Kriegsmarine Greatcoat (NCO/EM version)
Image courtesy of Hermann Historica Auctioneers, Munich
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The headgear, uniforms, and insignia worn by members of the Kriegsmarine were based upon the designs utilized by the Kaiserliche Marine (Imperial Navy) and the Reichsmarine (Navy of the Weimar Republic). The official regulations governing the uniforms of the Reichsmarine were issued on April 5, 1921, and they were embraced, with a few alterations, as the Kriegsmarine uniforms in 1935.
From 1933 to 1945, the uniforms worn by personnel in the German Navy were produced and disseminated by the Navy Clothing Depot and private manufacturers. The cloth was of a high quality prior to the Second World War, but during the war, it became increasingly synthetic and of lower quality. Similarly, the cloth used in the uniforms of Officers and Admirals was of a higher quality than the cloth used in the uniforms of lower ranking personnel, such as Non-Commissioned Officers and Enlisted Men. The cloth utilized in garments of the blue uniform is of an overall better quality than the cloth utilized in the field-grey uniform. For the field-grey uniform specifically, the cloth is more grey-coloured in pre-war uniforms, while the cloth is more green/olive-coloured in wartime uniforms.
The main colour of Kriegsmarine uniform pieces is a dark navy blue. However, during the summer months, and initially also in regions with warmer climate, a white summer uniform was used. Eventually, a brown tropical uniform was introduced for units stationed in tropical and subtropical regions. Land-based Kriegsmarine units, most of which were part of the Coastal Artillery, wore Army-like field-grey uniforms in the style of the Kriegsmarine.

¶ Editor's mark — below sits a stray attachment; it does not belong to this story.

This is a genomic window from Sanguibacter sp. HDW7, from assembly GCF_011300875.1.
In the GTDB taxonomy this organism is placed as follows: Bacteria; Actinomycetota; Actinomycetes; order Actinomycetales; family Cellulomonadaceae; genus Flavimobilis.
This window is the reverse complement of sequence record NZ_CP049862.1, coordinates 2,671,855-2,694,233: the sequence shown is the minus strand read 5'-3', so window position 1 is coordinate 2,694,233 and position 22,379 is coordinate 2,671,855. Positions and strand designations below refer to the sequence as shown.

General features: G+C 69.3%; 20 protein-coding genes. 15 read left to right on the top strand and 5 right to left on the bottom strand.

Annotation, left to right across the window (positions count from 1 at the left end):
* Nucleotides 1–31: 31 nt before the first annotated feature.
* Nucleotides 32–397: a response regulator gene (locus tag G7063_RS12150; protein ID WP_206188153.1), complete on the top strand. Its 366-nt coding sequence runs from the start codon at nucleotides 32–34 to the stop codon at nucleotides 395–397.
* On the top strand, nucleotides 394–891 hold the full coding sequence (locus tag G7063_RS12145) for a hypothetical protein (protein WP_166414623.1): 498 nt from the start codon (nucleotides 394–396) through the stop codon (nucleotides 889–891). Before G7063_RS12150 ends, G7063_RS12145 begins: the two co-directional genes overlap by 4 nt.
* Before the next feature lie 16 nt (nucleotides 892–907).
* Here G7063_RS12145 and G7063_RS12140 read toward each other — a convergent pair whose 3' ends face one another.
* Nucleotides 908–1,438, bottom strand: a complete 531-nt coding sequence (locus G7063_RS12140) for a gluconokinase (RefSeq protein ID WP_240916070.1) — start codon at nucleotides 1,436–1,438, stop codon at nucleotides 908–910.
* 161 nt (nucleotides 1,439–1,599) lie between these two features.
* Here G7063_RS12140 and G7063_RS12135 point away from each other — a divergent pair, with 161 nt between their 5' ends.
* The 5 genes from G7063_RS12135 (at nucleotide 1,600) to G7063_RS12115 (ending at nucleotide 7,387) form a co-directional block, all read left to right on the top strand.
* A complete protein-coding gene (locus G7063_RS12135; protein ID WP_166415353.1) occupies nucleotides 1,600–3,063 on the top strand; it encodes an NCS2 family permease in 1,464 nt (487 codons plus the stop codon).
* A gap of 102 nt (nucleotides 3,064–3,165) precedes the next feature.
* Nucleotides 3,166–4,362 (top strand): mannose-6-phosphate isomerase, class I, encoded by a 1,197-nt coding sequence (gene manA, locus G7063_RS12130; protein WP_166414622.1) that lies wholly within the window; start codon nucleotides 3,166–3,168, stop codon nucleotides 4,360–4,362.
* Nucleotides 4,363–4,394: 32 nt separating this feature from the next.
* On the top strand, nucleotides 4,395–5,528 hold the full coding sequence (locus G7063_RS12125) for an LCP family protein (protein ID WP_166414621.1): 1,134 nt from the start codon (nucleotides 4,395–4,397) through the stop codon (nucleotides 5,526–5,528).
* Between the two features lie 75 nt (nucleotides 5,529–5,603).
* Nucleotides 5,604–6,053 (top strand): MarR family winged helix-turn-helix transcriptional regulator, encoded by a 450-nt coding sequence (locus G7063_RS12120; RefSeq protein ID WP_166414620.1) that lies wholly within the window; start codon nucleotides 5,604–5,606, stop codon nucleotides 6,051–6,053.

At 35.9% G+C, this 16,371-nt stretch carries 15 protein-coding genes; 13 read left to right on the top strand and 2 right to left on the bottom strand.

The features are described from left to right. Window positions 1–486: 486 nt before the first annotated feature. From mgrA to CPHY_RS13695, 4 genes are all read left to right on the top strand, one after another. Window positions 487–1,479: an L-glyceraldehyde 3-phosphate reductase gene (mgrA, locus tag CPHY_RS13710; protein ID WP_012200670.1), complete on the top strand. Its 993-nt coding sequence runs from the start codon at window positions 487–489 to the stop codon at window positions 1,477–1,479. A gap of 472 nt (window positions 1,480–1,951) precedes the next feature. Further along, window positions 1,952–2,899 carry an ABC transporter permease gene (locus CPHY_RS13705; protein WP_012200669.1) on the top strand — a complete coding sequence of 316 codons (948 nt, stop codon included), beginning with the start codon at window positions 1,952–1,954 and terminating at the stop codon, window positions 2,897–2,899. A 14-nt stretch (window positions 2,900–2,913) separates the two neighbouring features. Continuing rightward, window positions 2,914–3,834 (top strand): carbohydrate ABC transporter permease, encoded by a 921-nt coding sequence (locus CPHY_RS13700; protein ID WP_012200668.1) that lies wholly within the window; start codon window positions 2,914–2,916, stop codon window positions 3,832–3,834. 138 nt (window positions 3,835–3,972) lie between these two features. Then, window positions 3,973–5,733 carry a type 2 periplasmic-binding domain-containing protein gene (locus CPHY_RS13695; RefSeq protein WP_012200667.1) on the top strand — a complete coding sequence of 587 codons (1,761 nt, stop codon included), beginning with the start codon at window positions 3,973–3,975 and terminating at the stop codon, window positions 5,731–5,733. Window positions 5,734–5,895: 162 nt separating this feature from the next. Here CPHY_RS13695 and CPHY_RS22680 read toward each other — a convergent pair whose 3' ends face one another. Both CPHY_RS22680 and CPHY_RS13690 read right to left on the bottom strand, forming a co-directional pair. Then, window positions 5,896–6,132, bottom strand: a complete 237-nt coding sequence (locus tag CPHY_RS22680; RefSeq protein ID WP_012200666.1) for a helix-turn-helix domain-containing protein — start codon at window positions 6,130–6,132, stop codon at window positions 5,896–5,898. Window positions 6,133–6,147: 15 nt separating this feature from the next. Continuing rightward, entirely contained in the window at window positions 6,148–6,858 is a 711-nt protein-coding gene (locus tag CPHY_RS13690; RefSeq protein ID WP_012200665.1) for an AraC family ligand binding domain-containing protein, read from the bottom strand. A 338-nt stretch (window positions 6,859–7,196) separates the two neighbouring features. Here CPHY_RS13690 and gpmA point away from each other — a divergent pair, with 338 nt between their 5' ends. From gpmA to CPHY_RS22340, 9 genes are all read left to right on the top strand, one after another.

The garments may have proof stamps, serial and unit stamps, and manufacturer marks denoting the legitimacy and origin of the item. They also tend to feature sewn name tabs (Namensläppchen) on all clothing items associated with the blue and field-grey uniforms. The blue uniform garments all have a serial number stamp (Stammrollennummernstempel), while the field-grey uniform garments have a unit stamp.
The proof stamp is present on all garments produced by the Navy Clothing Depot, and it includes the size of the item, if needed, with the year of manufacture above the size, and a surmounting script that reads “B.A.K.” or “B.A.W.”. This stamp information is framed, and written in white ink on blue or black garments and in black ink on all other colour garments.
The serial stamp is composed of letters and numbers, and it is present on blue uniform garments from the Depot. The stamp is either printed in red ink or sewn in red thread. The numbers are preceded by a letter that denotes the area in which the wearer served, with an “N” for Navy Station or an “O” for Navy Station Baltic. The stamp ends in a letter associated with the wearer’s career group, with an “S” for deck personnel and a “T” for technical professionals. Below the serial number is the year in which the wearer entered the navy, surmounted by a horizontal line.
The unit stamp is present on field-grey uniforms. It includes the framed, shortened unit name of the wearer in red ink.
The marks of private manufacturers vary widely, ranging from codes to full names, and even abbreviated letters, as well as the year of manufacture. After 1942, Reich numbers (Reichsbetriebsnummern) were also used as manufacturer marks (RB-).